Domino Park: A Cultural Oasis in the Heart of Little Havana

Nestled in the vibrant streets of Little Havana, Domino Park, also known as Maximo Gomez Park, stands as a timeless landmark, embodying the rich cultural tapestry of Miami’s Cuban community. From its humble beginnings in the 1960s to its current status as a haven for elderly locals and a tourist magnet, Domino Park has witnessed the passage of time while preserving the essence of Cuban traditions.

A Brief History


Maximo Gomez Park officially took shape in 1976, born out of the initiative of Cuban ex-political prisoners who transformed an empty parking lot into a communal space. Over the years, it has become synonymous with the spirit of Little Havana, a place where elders gather, play dominos, chess, and checkers, all while sipping on Cuban coffee and engaging in lively discussions about Cuban politics.

In 1983, the park underwent a makeover to enhance its appeal, receiving pavilions, playing tables, and a striking mural depicting Presidents from the American Nations who participated in the 1st Summit of the Americas in 1994. A statue of Maximo Gomez himself, a key figure in Cuba’s fight for independence, stands proudly, adding historical depth to the park.

The Cultural Heartbeat


Walking through Domino Park is like stepping into a time capsule. The pathways adorned with domino motifs and benches for spectators exude a unique energy. The park is a microcosm of the community, offering an authentic experience that money can’t recreate. The intense competitions among older Cuban men, the local shops, restaurants, and stores surrounding the park all contribute to preserving the Cuban tradition in the heart of Miami.

Circulo de Santiago de Cuba


Within Domino Park, the Circulo de Santiago de Cuba serves as a domino club exclusively for those hailing from Santiago in Cuba. Meeting twice a week, the club not only indulges in games but also fosters a sense of community and connection among its members.


Domino Park pays homage to a game with roots in Chinese origins, dating back to the 1100s. The Italian sailors brought it to Europe, and in the 19th century, it crossed the ocean to become a cherished tradition in Little Havana. Playing dominoes here is more than a pastime; it’s a celebration of heritage, a connection to the past, and a testament to the enduring strength of cultural identity.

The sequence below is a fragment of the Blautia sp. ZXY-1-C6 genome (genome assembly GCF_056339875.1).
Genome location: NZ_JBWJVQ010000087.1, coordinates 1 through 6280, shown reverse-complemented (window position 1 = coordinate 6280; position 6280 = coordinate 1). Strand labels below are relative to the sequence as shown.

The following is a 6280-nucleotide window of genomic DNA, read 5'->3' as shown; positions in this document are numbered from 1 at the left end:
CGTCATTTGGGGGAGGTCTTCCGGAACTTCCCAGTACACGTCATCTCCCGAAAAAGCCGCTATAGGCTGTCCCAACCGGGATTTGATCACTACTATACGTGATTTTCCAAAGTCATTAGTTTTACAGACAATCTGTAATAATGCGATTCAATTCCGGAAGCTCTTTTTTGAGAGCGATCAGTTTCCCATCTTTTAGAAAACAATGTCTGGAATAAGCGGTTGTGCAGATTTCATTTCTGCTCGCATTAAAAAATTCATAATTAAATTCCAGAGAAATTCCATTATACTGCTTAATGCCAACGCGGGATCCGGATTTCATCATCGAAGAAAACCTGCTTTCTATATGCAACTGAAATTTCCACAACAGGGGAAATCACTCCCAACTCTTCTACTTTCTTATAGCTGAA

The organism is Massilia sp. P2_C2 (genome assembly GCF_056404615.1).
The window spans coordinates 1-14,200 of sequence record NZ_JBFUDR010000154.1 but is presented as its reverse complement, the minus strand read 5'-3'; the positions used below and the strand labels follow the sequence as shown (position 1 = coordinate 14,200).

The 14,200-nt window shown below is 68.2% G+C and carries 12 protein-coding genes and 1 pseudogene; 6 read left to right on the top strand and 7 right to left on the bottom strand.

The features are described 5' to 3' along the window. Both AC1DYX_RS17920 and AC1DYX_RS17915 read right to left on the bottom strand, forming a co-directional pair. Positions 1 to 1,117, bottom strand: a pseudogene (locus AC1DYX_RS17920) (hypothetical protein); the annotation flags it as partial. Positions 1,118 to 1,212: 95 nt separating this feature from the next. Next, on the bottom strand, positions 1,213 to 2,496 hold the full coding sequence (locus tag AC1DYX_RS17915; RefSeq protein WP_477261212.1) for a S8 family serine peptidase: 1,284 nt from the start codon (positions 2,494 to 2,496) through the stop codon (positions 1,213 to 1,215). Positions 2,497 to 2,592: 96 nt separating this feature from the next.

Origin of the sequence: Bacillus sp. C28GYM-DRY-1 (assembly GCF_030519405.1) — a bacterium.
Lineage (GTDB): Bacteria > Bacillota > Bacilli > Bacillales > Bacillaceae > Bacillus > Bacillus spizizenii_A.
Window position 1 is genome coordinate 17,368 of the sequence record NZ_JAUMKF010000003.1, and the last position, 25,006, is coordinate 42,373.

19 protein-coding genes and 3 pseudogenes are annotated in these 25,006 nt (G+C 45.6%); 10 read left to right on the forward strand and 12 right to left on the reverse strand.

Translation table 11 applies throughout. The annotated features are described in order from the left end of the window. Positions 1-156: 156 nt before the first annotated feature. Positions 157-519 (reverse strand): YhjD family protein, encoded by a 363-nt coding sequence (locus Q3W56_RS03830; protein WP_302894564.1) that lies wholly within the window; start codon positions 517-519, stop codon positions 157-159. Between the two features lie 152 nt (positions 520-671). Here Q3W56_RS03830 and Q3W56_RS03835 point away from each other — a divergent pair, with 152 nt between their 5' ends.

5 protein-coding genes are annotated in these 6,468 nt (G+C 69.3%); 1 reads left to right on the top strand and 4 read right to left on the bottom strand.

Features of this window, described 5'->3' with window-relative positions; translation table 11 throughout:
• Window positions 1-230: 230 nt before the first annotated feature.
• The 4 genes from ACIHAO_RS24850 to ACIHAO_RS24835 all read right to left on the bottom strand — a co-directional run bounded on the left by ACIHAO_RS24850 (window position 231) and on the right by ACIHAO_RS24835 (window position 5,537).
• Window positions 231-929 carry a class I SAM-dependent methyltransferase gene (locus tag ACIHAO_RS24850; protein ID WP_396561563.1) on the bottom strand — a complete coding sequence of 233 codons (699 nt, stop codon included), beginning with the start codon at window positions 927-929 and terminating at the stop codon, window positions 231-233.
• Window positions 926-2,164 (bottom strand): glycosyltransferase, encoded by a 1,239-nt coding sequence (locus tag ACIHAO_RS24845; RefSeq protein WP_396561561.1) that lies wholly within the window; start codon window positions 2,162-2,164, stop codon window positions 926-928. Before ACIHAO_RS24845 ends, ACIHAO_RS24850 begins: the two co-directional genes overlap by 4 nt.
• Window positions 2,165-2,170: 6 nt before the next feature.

Present and Future


Domino Park serves a dual purpose today. It provides a dedicated space for elderly neighbors, offering an environment tailored to their preferences, where they can gather, play games, and enjoy the outdoors. Simultaneously, it stands as a tourist attraction, drawing visitors keen on experiencing the authenticity of Little Havana.

As we step into an uncertain future, questions arise about the potential impact of demographic changes on Domino Park. While the park may evolve, its role as a keeper of cultural heritage is likely to persist. Through the lens of Hugo Miranda, who contemplates membership in the future, we glimpse the ongoing narrative of Domino Park, a living testament to the history and community spirit of Little Havana.

Tours and Activities at Domino Park

To enhance your experience at Domino Park and immerse yourself further in the vibrant culture of Little Havana, consider participating in some of the exciting tours available:

Miami: Little Havana Food Walking Tour with Tastings

Duration: 2.5 hours

Miami: Little Havana Food and Walking Tour

Duration: 2 hours

Miami City Tour with Star Island Boat Tour

Duration: 4 hours

Pickup available

Miami: Little Havana Cuban Food and Culture Walking Tour

Duration: 2.5 hours

Miami: Little Havana Food, Culture Tour

Duration: 2 hours

Skip the line

Miami: Little Havana Wow Walking Tour – Small Group Size

Duration: 2 hours

Small group

Miami: Little Havana and Wynwood Bus Tour with Guided Walks

Duration: 2.5 hours

Miami: Guided Small Group Little Havana Food Tour

Duration: 3 hours

Small group

VIP Walking Tour of Little Havana

Duration: 2 hours

These tours offer a diverse range of experiences, from culinary delights to cultural insights, allowing you to explore the vibrant surroundings of Domino Park while enjoying the unique atmosphere of Little Havana.

Conclusion: Domino Park is not merely a recreational space; it’s a living chapter in the story of Little Havana. As it continues to welcome elders and tourists alike, it remains a symbol of resilience, community, and the enduring power of cultural traditions. Here’s to hoping that “El Parque del Dominó” continues to occupy its corner for generations to come, preserving the legacy of a community that has left an indelible mark on the city of Miami.

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